Batman v Superman: Dawn of Justice is an enigma of a movie. It prominently features two of DC’s most iconic heroes in a movie maligned by critics. Despite those poor reviews though, it still made a killing with the fourth largest opening weekend at the box office of all time. Now a week later, Batman v Superman has set another box office record, albeit one it probably doesn’t want. The film’s $424 million opening couldn’t follow the act in Week 2, falling off that total at the global box office by a whopping 69.1%. That number represents the fourth largest drop-off of all time, and it speaks volumes to the watchability of DC’s largely humorless approach to superheroes.
The understand the significance of all this, we first need to put that 69.1% number in context. It’s not out of the ordinary for big-ticket blockbusters to fall off a cliff in the second week: Avengers: Age of Ultron saw a 58% dive in Week 2, while Jurassic World boasted its own 49% decline. And yet still, 69.1% puts BvS in some dubious territory. The last movie that saw that kind of an instant dip in box office numbers was 20th Century Fox’s similarly dismal Fantastic Four reboot (68% to be exact). To top it all off, Batman v Superman set the record for the biggest domestic decline ever at 81%. That’s the “what” of the matter. So what about the “how”?
Specifically, the question concerns how such a precipitous box office dive is even possible, and the answer can be found by looking no further than the critical reception of the movie. While poor reviews weren’t enough to scare people off on opening weekend, that honeymoon period didn’t last long. When a movie is as problematic as Batman v Superman, eventually that’s going to catch up with it. It just so happened that this was proven true after one short week.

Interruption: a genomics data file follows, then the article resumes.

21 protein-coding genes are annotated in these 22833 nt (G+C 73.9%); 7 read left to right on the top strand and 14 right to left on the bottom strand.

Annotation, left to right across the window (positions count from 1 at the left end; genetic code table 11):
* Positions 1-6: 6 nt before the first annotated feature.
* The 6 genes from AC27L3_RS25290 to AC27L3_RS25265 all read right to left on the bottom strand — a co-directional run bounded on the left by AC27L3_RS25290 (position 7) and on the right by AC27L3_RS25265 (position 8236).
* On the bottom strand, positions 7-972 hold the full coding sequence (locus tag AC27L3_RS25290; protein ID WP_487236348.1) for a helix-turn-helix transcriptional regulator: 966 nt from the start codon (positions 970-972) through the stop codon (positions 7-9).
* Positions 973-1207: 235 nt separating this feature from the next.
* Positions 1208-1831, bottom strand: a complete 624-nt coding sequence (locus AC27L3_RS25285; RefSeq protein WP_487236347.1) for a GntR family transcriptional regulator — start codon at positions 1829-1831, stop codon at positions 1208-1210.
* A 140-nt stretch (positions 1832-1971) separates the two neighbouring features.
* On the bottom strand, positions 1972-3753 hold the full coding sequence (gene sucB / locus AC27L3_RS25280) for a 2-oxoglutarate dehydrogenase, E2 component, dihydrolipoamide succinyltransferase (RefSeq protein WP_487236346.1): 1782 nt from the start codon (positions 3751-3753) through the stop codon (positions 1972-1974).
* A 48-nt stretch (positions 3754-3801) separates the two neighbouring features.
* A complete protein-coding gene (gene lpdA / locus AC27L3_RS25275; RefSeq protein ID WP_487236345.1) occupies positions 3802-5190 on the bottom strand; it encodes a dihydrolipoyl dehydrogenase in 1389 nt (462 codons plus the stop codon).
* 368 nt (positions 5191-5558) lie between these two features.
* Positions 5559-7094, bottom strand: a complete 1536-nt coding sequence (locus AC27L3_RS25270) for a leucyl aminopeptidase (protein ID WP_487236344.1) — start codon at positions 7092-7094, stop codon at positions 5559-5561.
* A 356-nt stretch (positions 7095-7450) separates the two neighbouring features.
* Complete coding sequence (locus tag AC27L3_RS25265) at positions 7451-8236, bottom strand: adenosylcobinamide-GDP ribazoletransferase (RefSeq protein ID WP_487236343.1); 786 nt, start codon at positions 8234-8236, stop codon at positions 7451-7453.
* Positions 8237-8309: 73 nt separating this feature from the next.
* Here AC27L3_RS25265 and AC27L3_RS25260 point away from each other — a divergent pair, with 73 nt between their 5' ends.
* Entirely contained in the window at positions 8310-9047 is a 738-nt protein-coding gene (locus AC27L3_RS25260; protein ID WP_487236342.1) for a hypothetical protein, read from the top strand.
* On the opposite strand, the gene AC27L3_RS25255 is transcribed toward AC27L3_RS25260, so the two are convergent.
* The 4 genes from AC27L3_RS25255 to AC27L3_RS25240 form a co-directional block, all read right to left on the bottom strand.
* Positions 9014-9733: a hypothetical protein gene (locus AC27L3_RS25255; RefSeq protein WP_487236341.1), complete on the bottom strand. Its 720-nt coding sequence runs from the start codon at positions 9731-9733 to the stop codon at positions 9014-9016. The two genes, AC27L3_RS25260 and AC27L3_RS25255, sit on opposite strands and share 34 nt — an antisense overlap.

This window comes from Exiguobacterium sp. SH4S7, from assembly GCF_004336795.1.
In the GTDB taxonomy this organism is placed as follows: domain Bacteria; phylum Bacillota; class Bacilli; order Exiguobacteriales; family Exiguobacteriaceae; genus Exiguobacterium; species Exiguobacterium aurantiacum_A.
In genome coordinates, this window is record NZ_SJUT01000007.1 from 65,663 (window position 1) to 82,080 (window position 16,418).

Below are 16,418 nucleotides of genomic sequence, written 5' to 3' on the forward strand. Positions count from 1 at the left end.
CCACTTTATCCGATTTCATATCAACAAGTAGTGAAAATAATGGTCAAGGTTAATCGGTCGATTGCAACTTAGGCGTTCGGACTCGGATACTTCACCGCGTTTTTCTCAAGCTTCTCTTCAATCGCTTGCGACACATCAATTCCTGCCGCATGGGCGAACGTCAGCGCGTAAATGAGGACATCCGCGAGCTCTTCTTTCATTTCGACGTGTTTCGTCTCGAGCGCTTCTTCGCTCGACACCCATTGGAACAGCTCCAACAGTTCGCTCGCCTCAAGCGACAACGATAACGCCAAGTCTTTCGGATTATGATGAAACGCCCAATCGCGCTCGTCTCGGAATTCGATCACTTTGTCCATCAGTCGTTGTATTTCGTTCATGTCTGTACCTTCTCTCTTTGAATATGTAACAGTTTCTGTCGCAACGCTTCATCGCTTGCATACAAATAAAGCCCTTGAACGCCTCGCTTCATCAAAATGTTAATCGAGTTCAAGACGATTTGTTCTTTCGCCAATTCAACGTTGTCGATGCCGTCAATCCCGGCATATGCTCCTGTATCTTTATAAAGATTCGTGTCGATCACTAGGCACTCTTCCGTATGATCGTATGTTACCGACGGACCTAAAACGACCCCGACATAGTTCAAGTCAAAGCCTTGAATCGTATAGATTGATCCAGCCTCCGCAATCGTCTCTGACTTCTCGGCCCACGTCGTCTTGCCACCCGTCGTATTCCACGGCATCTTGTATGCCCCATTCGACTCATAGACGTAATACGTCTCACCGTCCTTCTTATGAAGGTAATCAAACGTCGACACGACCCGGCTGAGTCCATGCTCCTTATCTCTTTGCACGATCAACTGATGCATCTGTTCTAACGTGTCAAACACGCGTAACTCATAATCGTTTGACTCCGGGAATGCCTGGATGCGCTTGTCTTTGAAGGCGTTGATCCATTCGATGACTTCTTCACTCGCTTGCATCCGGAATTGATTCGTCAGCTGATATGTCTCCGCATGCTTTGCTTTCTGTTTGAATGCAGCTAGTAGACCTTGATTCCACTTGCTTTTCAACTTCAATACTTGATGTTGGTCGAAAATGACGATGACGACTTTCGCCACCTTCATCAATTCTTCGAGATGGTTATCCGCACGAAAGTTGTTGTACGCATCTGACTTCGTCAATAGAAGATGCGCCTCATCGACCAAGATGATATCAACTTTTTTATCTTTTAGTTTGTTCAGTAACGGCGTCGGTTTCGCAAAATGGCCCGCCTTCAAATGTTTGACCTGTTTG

The myriad of issues contained within BvS correlate directly with the second reason for a Week 2 decline: re-watchability. Zack Snyder’s penchant for long, drawn-out stories worked against him once before with Watchmen‘s hefty 3-hour-and-34-minute runtime. We’re seeing the same issue plague Batman v Superman, clocking in at almost exactly an hour less than that. With a lengthy runtime and a slogging series of baffling dream sequences, it’s no wonder people didn’t feel compelled to take part in a second and third viewing.
Warner Bros. has a lot to learn from the first movie in its planned cinematic universe. On one hand, it can point to the record-setting opening and over $600 million gross in the first two weeks as a sign that the movie was a rousing success. But there’s no way the studio is deaf to the myriad of complaints from both critics and fans alike concerning their grim approach to the superhero genre. That, combined with a questionably corny viral marketing campaign, has already led to a series of expensive Suicide Squad reshoots, while throwing the possibility of another standalone Superman movie into question.
How DC and Warner react and adjust to Batman v Superman will set the tone for the future of their fledgling franchise. If they choose to use their opening weekend numbers as an indication to not change anything, it could lead to even more backlash for any number of the other movies they have on tap. It would serve them well to meet the demands of their audience. Lest they risk collapsing their franchise before it even gets off the ground, some serious soul-searching will be necessary for DC’s survival at the box office.
All box office numbers come courtesy of Box Office Mojo.
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